In 2012 a Microsoft employee working on Bing had an idea about changing the way the search engine displayed ad headlines. Developing it wouldn’t require much effort—just a few days of an engineer’s time—but it was one of hundreds of ideas proposed, and the program managers deemed it a low priority. So it languished for more than six months, until an engineer, who saw that the cost of writing the code for it would be small, launched a simple online controlled experiment—an A/B test—to assess its impact.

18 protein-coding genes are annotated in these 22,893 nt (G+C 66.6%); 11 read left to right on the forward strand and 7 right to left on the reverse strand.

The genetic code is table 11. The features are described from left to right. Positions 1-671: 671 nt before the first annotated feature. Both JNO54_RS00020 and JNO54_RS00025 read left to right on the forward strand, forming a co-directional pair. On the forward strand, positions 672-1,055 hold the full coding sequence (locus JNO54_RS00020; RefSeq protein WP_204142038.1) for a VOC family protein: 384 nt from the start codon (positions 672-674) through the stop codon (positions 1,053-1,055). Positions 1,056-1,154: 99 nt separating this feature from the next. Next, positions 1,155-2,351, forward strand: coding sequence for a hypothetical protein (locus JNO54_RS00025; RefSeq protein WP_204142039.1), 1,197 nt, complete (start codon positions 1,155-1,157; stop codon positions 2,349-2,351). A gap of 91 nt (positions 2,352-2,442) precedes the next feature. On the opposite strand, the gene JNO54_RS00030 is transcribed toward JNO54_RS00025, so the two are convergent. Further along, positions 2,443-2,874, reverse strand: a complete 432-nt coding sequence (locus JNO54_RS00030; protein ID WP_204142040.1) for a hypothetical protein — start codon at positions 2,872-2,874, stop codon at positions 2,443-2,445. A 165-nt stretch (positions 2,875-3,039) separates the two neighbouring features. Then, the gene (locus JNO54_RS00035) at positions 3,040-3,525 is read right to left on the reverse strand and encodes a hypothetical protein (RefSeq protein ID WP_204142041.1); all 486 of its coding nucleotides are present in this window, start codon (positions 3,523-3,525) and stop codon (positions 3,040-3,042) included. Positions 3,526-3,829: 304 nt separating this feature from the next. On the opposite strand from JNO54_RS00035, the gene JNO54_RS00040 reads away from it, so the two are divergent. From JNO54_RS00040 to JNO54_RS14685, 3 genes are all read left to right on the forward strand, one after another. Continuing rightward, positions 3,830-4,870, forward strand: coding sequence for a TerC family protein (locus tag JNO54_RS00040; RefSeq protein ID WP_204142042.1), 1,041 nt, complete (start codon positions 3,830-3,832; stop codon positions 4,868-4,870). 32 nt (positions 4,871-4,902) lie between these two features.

Within hours the new headline variation was producing abnormally high revenue, triggering a “too good to be true” alert. Usually, such alerts signal a bug, but not in this case. An analysis showed that the change had increased revenue by an astonishing 12%—which on an annual basis would come to more than $100 million in the United States alone—without hurting key user-experience metrics. It was the best revenue-generating idea in Bing’s history, but until the test its value was underappreciated.